In July this year, we reported on some new stats made available by the RIAA.
In less than two years the music industry group had sent out copyright infringement notices to 1.8 million Internet subscribers and a further 269,609 to colleges and universities. This kind of tracking and monitoring is a substantial task, so the RIAA along with its partners at IFPI and BPI, use companies who specialize in the work.
While BayTSP is a company many readers will be most familiar with, Denmark’s DtecNet has been increasing its profile substantially in recent years. During the AFACT v iiNet trial in Australia it became clear that much of the evidence had been collected by DtecNet and the company has worked with IRMA, the Irish Recorded Music Association, in connection with its 3 strikes agreement with ISP Eircom.
DtecNet, which is active in over two dozen countries, originally stemmed from anti-piracy lobby group Antipiratgruppen (APG), who along with IFPI represent the music and movie industry in Denmark. DtecNet was owned by the Johan Schlüter Law Firm, which itself has close ties to APG and IFPI.
However, according to a report from Denmark, the company has now been sold to US-based company, MarkMonitor.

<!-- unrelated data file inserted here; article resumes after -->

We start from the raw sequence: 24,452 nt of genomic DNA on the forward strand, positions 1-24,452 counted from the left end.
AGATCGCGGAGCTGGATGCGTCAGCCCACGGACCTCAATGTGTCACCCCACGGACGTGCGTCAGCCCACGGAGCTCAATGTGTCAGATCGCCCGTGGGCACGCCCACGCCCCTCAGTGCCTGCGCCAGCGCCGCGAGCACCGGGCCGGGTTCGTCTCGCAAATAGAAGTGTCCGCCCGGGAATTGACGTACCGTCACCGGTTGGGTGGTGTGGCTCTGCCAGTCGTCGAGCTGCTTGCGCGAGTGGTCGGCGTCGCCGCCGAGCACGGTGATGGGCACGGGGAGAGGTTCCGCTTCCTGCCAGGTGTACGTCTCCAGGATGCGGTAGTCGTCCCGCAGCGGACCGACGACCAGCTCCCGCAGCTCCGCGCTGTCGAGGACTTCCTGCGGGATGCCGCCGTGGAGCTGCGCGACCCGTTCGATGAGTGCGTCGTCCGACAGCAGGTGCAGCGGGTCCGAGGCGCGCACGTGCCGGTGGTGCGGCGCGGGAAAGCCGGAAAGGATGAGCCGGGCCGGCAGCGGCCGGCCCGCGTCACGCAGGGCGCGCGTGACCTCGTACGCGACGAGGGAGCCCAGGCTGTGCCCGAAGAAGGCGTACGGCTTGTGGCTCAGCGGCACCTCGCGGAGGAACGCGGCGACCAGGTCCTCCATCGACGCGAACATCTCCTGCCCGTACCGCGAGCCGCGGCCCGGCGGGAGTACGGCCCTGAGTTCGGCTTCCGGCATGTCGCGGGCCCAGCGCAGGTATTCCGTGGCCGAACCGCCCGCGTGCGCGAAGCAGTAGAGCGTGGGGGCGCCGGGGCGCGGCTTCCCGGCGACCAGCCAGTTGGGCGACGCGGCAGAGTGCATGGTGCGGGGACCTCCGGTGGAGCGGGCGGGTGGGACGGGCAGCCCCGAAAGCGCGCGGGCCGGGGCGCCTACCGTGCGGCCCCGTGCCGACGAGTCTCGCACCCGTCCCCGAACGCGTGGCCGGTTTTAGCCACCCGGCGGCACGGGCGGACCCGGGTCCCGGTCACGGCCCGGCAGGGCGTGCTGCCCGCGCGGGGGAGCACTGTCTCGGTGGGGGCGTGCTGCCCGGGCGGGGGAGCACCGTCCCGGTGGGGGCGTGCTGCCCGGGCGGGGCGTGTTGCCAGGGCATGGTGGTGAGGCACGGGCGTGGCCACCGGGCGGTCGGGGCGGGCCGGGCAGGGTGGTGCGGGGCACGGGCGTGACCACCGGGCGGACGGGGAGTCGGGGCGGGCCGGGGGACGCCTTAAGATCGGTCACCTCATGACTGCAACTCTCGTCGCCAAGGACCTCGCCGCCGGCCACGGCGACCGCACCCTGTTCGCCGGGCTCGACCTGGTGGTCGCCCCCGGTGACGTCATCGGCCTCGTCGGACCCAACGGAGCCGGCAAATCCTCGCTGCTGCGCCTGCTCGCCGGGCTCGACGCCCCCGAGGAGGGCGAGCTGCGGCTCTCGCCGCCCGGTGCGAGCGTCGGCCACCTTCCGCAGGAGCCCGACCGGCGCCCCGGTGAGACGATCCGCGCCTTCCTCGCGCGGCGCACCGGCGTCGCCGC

With its headquarters in San Francisco and offices in London, Boise, Washington, D.C., and New York, MarkMonitor describes itself as “the global leader in enterprise brand protection” and claim that “more than half the Fortune 100 depend on MarkMonitor to help safeguard their brands online.”
MarkMonitor has listed DtecNet as one of its partners for some time now and together they have offered a one-stop-shop solution to tackle piracy online in both its physical and digital form. While DtecNet monitored P2P networks, blogs, Usenet and streaming services, MarkMonitor dealt with listings for counterfeit products on sites such as eBay and various social networking platforms.
Together they collected evidence of alleged infringements and sent DMCA takedown notices, requested items or posts to be delisted and issued cease and desist notices. MarkMonitor also worked to steer Internet users away from sites offering counterfeit material and towards those offering official products.
The sale will undoubtedly net Thomas Sehested, co-founder and CEO of DtecNet, a sizeable amount, although at this stage the amount MarkMonitor paid for his company is not available. Indeed, there is currently no mention of the deal anywhere on either company’s website.
TorrentFreak contacted both Thomas Sehested and Te Smith, Vice President, Communications at MarkMonitor for comment. Neither were prepared to confirm or deny the news.